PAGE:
Documents show FBI surveillance of Occupy Wall Street movement

In a recent release of restricted FBI files under the Freedom of Information Act, documents show that the FBI has had the Occupy Wall Street movement under close surveillance.

The documents were released late December through a Freedom of Information request made by the Partnership for Civil Justice Fund.

As shown in the documents, the FBI began as early as Aug. 19, 2011, one month before the movement emerged, to begin discussions of the Occupy movement and to notify big businesses that a large-scale movement was emerging to protest against corporations.

The FBI also contracted the help of many counterterrorist organizations in keeping an eye on the Occupy movement, despite the fact that most of the protestors were, in fact, engaging in legal peaceful demonstrations.

According to Mara Verheyden-Hilliard, executive director of the Partnership for Civil Justice Fund, the documents indicate that the FBI has been treating the Occupy Wall Street movement as a terrorist threat.

“These documents show that the FBI and the Department of Homeland Security are treating protests against the corporate and banking structure of America as potential criminal and terrorist activity,” stated Verheyden-Hilliard to CNN.

In response to the allegations that the FBI wrongfully targeted the Occupy movement as a dangerous threat, FBI spokesman Paul Bresson said that the organization takes threats of violence very seriously, but does not open investigations based only on legal actions.

“While the F.B.I. is obligated to thoroughly investigate any serious allegations involving threats of violence, we do not open investigations based solely on First Amendment activity. In fact, the Department of Justice and the F.B.I.’s own internal guidelines on domestic operations strictly forbid that.”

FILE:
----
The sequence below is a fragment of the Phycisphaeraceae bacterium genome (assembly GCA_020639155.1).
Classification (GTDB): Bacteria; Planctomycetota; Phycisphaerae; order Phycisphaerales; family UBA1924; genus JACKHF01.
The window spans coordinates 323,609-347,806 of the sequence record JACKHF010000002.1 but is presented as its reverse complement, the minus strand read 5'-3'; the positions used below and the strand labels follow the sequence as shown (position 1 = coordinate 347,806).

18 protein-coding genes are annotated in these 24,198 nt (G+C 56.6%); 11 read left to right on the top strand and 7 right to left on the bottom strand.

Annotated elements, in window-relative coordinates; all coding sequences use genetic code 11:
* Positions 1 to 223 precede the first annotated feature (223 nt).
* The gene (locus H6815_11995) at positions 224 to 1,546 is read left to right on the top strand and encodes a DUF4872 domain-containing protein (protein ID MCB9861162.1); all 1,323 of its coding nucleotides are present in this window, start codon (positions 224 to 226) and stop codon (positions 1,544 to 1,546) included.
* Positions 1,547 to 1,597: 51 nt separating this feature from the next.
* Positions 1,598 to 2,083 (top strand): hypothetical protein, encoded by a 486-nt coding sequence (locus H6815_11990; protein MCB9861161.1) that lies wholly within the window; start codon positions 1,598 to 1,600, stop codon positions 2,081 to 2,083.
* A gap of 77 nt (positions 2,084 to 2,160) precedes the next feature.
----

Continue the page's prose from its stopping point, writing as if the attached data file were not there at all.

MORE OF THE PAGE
Also released were documents showing that the FBI was aware of an assassination plot against key members of the movement but had failed to inform the potential victims.

From an FBI document labeled “Secret,” an identified assassination plot was detailed; however, the FBI had withheld the names of the organizations or individuals before they were turned over.

The report said, “An identified [withheld] of October planned to engage in sniper attacks against protesters in Houston, Texas, if deemed necessary. An identified [withheld] had received intelligence that indicated the protesters in New York and Seattle planned similar protests in Houston, Dallas, San Antonio, and Austin, Texas. [Withheld] planned to gather intelligence against the leaders of the protest groups and obtain photographs then formulate a plan to kill the leadership via suppressed sniper rifles.”

Also shown in the released documents was evidence of a cooperating partnership between the FBI and several large banks in the surveillance and strategies to halt the Occupy movement.

According to Verheyden-Hilliard, these documents prove that the FBI was acting in alliance with, and to the benefit of, the corporations.
“This production, which we believe is just the tip of the iceberg, is a window into the nationwide scope of the FBI’s surveillance, monitoring, and reporting on peaceful protestors organizing with the Occupy movement [ . . . ] These documents also show these federal agencies functioning as a de facto intelligence arm of Wall Street and Corporate America.”

Also revealed in these documents was the existence of the Campus Liaison Project, which allowed the FBI to gain information about students’ activities regarding the movement. The project included 22 campuses across the United States; however, most of the campuses were located in New York.

In order to ensure that the FBI has disclosed all relevant information, the Partnership for Civil Justice Fund will be filing an appeal.

Have a comment, news tip, or correction?

Your Name (required)

Your Email (required)

Subject

Message type

Your Message

By sending us a letter, you are giving the Manitoban permission to print it in a forthcoming issue at the editor’s discretion. While we welcome anonymous tips and corrections, we ask that all letters be signed with your real name.